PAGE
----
"She told me that she had applied for me," Jordan says, still tearing up at the memory some 60 years later. "I could never thank her enough."
Jordan accepted the scholarship, becoming the first MC graduate to study at Harvard. Following his Harvard Business School graduation and service in the U.S. Army, Jordan launched what would become a stellar business career. Over the next several decades, he held high-profile positions nationwide with Procter & Gamble, First Mississippi Corporation, and leading pharmaceutical companies including Bristol Myers and Plough. Jordan and his wife, Marlene, and their three children, Cyndi, Jen, and Trey, eventually settled in Memphis, Tennessee, where Jordan became a leader in his church and in the community.
With so many demands on his time and energies, Jordan developed a "metaphor for life" to remind himself to maintain a healthy balance between his work, his young family, and his faith.
"Life is like a three-legged stool. One leg represents the professional, one the spiritual, and the third family and friends. If all three legs are not in balance, the stool will topple, but if all three are given equal attention, the stool — your life — will be stable," Jordan explains. "Most business people grow that business leg too long, but I've never known a truly happy person in my life who didn't have three equal legs."
"In the years when we were growing up, Dad might be out of town on business all week long, but when he was home, he was devoted to his family, church, and ministry," Trey Jordan recalls. "He started Bible studies in Memphis, and our house was always open to people in need."
In 1974, Jordan saw yet another opportunity in a new and as-yet-unheard-of fast food operation called Wendy's. He bought a Wendy's franchise in Waco, Texas, and put his relationship skills to work to make the eatery a success. Jordan became an integral part of the Waco community, handing out coupons for free burgers, supporting local merchants, speaking at Baylor University business classes, purchasing Baylor football game tickets to give to local boys' clubs, and forming friendships with Waco residents, all while commuting back and forth from Tennessee to Texas.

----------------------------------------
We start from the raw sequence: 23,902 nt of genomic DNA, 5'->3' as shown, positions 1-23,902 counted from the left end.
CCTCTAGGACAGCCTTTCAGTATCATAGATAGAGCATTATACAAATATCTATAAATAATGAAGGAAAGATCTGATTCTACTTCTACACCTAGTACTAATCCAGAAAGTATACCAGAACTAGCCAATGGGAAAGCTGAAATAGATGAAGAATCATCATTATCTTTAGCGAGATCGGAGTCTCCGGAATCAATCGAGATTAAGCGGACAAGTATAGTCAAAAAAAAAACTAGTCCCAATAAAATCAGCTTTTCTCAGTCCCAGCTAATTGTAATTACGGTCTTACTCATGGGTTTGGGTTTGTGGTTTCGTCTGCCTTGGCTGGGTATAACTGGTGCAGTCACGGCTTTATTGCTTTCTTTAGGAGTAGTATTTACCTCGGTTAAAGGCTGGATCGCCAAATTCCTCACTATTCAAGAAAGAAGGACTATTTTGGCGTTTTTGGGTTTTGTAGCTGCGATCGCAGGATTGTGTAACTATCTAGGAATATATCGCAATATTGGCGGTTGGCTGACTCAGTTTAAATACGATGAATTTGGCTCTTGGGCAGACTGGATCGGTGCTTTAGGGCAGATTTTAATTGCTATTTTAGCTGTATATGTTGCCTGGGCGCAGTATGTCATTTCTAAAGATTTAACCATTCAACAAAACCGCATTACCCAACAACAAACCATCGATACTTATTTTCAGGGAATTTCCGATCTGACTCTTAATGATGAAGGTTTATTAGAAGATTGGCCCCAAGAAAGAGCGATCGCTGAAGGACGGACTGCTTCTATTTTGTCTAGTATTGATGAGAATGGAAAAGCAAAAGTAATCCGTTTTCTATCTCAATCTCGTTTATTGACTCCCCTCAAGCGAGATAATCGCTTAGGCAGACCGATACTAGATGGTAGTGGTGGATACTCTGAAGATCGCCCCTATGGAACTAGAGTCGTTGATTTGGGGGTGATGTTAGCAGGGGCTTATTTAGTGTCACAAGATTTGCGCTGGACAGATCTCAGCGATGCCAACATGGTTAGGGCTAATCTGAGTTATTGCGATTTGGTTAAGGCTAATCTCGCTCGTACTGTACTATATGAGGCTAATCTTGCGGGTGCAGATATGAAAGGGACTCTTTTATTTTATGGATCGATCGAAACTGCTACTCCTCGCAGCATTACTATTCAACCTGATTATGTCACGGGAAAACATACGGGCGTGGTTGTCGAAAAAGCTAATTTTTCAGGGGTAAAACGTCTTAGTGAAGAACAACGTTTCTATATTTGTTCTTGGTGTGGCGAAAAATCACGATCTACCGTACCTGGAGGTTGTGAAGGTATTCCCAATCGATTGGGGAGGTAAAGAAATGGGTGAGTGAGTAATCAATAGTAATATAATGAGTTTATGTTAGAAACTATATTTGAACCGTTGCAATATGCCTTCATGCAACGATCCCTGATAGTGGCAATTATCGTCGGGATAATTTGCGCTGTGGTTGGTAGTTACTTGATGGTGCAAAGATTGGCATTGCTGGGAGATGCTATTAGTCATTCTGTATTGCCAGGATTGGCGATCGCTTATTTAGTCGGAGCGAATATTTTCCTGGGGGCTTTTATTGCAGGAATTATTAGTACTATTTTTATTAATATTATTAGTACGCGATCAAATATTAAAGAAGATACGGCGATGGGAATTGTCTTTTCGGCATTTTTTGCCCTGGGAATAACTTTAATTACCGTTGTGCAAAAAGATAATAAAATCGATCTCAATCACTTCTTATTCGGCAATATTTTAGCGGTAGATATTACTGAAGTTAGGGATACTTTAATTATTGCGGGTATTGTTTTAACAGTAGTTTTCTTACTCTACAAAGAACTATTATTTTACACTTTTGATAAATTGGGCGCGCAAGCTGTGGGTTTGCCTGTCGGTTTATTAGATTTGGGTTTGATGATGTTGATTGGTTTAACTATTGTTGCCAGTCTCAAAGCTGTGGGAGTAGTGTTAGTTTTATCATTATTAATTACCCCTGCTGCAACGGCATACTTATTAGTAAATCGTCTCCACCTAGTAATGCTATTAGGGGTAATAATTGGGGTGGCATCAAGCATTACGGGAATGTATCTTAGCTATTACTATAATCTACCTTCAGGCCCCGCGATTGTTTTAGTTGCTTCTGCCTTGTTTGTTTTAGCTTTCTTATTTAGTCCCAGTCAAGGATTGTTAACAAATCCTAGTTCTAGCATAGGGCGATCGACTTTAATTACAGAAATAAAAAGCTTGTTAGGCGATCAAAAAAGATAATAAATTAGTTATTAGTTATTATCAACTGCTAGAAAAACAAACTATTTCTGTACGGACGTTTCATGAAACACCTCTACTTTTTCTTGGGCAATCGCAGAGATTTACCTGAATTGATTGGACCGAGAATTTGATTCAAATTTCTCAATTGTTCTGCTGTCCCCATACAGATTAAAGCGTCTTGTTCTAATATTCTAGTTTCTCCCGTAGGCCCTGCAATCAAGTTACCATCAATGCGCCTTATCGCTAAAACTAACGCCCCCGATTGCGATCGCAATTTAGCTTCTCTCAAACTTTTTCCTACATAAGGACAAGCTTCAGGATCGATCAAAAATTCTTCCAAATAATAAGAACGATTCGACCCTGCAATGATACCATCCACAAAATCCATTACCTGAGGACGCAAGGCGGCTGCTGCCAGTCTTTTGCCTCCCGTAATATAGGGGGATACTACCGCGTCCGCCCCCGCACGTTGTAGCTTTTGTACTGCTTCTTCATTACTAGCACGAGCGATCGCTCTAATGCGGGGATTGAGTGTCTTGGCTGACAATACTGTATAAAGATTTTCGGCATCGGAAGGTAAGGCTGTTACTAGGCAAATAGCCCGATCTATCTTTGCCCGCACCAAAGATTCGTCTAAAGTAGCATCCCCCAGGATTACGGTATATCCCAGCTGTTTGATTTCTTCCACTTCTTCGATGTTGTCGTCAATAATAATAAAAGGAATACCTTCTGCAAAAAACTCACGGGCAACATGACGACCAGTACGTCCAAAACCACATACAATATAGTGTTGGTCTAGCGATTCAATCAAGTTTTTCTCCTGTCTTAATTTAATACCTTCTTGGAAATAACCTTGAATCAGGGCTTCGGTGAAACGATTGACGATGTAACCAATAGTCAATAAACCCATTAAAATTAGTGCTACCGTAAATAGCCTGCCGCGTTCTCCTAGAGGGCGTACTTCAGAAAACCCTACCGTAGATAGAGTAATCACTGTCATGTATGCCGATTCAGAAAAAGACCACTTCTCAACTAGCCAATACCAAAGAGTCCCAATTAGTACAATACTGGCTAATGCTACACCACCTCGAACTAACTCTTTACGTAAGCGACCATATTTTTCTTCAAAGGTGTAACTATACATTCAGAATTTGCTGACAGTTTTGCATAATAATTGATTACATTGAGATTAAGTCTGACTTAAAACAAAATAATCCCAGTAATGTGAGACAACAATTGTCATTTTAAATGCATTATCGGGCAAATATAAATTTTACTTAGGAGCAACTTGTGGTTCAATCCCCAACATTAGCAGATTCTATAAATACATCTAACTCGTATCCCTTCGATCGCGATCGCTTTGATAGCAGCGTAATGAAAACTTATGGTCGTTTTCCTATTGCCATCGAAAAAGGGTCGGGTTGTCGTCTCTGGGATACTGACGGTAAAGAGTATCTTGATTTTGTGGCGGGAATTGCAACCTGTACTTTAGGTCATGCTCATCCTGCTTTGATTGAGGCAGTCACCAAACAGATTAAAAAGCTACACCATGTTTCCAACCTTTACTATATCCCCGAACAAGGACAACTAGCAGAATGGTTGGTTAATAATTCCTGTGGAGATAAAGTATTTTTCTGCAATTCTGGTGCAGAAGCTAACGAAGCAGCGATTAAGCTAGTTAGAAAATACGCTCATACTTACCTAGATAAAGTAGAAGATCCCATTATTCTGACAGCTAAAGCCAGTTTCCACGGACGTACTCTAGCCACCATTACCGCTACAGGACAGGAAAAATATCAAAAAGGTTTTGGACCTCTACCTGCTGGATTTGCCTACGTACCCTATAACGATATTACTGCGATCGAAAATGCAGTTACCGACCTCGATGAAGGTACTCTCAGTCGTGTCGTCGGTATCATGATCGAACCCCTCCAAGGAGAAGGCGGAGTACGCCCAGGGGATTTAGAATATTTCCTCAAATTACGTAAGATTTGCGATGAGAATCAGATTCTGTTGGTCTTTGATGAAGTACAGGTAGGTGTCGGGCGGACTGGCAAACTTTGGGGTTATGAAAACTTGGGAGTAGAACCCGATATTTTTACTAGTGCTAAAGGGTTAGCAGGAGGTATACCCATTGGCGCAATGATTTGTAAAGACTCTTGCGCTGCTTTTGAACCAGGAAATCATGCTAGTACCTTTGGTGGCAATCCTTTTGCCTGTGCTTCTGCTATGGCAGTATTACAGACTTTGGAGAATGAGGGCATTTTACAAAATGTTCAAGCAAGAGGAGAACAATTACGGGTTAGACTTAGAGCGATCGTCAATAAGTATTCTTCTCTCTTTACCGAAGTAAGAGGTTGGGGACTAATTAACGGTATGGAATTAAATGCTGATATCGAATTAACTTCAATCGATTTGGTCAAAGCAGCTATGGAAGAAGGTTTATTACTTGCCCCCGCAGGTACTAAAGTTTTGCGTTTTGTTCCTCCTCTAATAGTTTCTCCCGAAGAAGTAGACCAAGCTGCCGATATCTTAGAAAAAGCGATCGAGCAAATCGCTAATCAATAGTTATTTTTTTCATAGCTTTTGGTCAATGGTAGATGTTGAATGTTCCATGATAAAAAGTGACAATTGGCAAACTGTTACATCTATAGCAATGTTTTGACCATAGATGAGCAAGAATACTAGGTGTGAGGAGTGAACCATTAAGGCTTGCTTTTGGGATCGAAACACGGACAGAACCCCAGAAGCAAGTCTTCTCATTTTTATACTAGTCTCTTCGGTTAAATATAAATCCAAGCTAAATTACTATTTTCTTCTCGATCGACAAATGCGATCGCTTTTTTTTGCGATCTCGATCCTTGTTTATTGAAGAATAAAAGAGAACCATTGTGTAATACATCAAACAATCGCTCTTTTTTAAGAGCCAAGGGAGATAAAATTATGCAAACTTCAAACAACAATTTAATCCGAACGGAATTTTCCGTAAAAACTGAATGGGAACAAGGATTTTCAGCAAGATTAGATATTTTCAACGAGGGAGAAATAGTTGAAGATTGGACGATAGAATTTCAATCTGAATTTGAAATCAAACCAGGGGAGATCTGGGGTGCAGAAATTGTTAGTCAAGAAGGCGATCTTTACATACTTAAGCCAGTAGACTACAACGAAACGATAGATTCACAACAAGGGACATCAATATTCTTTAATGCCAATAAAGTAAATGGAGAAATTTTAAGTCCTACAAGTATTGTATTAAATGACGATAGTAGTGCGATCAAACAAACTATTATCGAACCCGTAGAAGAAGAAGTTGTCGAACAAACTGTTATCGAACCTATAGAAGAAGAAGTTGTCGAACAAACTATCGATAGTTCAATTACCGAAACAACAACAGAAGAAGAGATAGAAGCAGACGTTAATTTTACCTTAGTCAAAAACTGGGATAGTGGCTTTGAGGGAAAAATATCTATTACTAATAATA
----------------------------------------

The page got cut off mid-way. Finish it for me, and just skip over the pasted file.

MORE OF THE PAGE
Jordan's hard work paid off. The Waco franchise became one of the top Wendy's franchises in America, out-performing franchises in much larger markets. Jordan not only won virtually every marketing award presented by Wendy's International and the Wendy Award recognizing the top franchisee of the year, but was also named an honorary alumnus of Baylor University.
In the early 1990s, Trey Jordan, who had already built a successful career of his own in commercial real estate, approached his father about going into business together. The two decided to found their own restaurant, and in 1993, Holiday Deli & Ham was born. The family friendly deli serves up scrumptious sandwiches, soups, salads, and desserts. Many of Holiday Deli & Ham's signature dishes, including their famous pimento cheese, are made from Don Jordan's own recipes. The restaurant takes its name from the late Marlene Jordan's philosophy that every day should be lived like a holiday.
"My mother saw everything as a reason to celebrate," Trey Jordan says. "If I made an A in school, we'd have a party to celebrate. If I made an F in school, we'd have a party to cheer me up. She used any excuse to have a celebration."